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July 15, 2014

Ian Poulter


MIKE WOODCOCK: We're delighted to welcome Ian Poulter into the interview center. Ian, last year you finished tied third at Muirfield in The Open Championship. You had a very good run in the last round there. How much are you looking forward to making another bid for The Open Championship this year?

IAN POULTER: Very much looking forward to it. It's a good golf course. It's different to how we played it in 2006. It's a little softer, a lot greener than it was, and it's links golf. I'm very much looking forward to the links challenge that we get. The wind is not really going to be a huge factor the early part of the tournament. So I hear from the forecast. I would think guys would be fairly aggressive out there on the golf course. So it's going to be an interesting tournament.

Q. You saw the good news about your wrist. Could you fill us in more details how serious it was, how worried you were and the rest of the week.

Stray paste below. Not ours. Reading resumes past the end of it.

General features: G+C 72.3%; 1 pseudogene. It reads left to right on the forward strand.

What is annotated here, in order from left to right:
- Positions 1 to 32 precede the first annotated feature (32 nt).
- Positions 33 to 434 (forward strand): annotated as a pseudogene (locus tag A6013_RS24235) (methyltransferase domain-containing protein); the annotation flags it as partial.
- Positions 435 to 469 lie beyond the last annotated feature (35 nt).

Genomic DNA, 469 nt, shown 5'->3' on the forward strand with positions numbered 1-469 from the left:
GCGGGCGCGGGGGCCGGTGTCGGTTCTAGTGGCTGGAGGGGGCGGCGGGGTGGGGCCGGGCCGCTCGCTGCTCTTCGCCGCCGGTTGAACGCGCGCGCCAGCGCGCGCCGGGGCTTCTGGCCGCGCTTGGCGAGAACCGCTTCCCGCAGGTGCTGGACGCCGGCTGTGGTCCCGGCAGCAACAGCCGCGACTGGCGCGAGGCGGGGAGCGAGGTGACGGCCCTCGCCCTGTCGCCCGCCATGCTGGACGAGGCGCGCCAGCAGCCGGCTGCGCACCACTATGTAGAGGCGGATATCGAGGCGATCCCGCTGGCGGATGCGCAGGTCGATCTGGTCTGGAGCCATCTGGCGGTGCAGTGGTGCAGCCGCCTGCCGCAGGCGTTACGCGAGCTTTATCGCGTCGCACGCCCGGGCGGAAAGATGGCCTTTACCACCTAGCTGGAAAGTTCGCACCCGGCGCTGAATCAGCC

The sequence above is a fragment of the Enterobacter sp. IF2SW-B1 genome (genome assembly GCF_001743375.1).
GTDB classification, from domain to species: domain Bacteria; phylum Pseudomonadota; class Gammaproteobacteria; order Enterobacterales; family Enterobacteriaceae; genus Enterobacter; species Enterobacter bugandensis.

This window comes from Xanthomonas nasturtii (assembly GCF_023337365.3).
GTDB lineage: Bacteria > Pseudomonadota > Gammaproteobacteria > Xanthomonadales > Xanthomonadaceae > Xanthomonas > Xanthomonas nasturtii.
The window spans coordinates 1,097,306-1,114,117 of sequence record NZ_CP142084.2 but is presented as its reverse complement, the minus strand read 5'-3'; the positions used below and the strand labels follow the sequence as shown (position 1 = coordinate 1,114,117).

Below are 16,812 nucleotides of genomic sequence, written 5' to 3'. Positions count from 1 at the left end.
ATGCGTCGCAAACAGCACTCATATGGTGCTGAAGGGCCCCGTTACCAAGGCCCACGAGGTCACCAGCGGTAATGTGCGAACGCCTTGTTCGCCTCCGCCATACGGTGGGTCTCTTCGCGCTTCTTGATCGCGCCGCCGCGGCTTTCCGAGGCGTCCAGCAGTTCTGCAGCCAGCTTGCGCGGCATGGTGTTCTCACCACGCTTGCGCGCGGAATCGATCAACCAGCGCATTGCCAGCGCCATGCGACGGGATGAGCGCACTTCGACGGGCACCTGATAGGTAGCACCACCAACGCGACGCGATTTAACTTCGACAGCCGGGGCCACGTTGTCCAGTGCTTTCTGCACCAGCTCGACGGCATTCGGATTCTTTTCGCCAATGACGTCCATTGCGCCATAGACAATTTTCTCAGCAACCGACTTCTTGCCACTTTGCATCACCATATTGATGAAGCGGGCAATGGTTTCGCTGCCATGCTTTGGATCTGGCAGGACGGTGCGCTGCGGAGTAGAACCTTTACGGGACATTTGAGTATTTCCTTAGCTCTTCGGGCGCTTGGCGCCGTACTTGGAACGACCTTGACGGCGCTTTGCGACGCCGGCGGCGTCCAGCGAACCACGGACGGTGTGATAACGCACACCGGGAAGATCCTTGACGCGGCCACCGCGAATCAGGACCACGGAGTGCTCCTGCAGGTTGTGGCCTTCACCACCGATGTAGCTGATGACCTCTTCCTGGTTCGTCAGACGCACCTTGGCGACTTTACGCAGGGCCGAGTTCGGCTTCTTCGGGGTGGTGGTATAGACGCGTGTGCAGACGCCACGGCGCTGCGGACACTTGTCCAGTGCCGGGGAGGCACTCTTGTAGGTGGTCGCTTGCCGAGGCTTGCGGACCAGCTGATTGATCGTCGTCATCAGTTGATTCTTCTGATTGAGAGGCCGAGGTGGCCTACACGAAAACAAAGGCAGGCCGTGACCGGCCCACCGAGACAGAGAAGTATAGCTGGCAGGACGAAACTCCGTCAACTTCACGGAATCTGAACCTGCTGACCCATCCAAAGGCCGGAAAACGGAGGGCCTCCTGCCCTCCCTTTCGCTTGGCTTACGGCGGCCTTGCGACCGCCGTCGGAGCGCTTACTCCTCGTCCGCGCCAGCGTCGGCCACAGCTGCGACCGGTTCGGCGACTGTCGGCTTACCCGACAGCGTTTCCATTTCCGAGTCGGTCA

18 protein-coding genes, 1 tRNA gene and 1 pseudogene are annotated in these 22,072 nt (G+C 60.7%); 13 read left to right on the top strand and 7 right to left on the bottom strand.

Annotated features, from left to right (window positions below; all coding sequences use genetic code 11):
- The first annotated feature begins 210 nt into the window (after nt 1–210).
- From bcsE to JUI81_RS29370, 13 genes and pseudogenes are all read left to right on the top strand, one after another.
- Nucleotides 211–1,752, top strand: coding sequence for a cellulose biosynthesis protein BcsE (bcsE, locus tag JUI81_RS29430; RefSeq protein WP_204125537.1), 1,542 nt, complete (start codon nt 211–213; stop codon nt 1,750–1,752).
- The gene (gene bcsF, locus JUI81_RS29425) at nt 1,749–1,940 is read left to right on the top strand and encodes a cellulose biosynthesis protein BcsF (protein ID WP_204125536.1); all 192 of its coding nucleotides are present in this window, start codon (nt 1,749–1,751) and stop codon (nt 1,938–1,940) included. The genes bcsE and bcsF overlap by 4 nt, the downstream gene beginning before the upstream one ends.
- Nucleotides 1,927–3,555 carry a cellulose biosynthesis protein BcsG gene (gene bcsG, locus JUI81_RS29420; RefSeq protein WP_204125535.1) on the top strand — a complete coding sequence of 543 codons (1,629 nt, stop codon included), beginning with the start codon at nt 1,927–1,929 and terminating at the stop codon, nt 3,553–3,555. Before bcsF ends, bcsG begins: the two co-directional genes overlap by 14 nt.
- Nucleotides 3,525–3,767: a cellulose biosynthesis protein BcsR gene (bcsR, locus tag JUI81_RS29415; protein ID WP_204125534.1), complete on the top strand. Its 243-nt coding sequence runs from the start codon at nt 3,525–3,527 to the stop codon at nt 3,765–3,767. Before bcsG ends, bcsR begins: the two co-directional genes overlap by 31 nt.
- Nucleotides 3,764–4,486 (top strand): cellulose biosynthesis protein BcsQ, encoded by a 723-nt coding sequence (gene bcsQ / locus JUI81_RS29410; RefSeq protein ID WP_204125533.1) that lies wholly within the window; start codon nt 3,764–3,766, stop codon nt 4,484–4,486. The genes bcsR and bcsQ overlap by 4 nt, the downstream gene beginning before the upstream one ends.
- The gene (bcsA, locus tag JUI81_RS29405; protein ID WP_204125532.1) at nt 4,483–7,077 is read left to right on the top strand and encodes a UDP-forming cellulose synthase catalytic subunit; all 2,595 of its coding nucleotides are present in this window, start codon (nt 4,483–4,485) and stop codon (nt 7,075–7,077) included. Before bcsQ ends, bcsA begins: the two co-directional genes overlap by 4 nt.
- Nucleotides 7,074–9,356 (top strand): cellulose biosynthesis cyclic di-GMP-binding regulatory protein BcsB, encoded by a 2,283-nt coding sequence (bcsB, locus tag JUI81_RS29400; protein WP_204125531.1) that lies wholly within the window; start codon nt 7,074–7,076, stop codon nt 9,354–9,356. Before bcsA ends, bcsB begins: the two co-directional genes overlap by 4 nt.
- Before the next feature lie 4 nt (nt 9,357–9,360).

IAN POULTER: Well, I hit a shot on 14 Friday afternoon last week off an upslope. Had to hit it pretty low. Kind of jarred it, after hitting that shot, and then I had to go out of the rough on 18, which I had to. I needed to make four to make the cut. So I had to have a flash out of the rough, and it didn't help it there. So it was sore on Saturday morning. I went and played with my dad, my caddie and Chad around Trump's place on Saturday and it was still sore. So I came up here, there was no physios up here until Monday. And then Cornell had a look at it for me, and booked an appointment to have an MRI. I just wanted to make sure that it wasn't serious, and obviously what's happened. I've had a ganglion cyst on the wrist in the past, I had three of them. Everyone's been syringed. By jarring it, by taking a force of a whack, some of that fluid has come out of the joint and into the cyst sac there's there. So therefore, it's just touching on the nerve. So I'm just getting a little bit of pain. So I'll be chewing some anti-inflammatories and some painkillers for the week to try and get rid of some of that kind of pain in the area. But it's good news. I mean, there's no tendon damage. And there's no joint damage or bone damage. So at least I can rest assured if I'm in the rough, I can have a go at it a hundred percent and know that I'm not going to do any damage.

Q. Having seen how the last two Opens have gone for you, do you feel you're better prepared to get off to a better start this time around?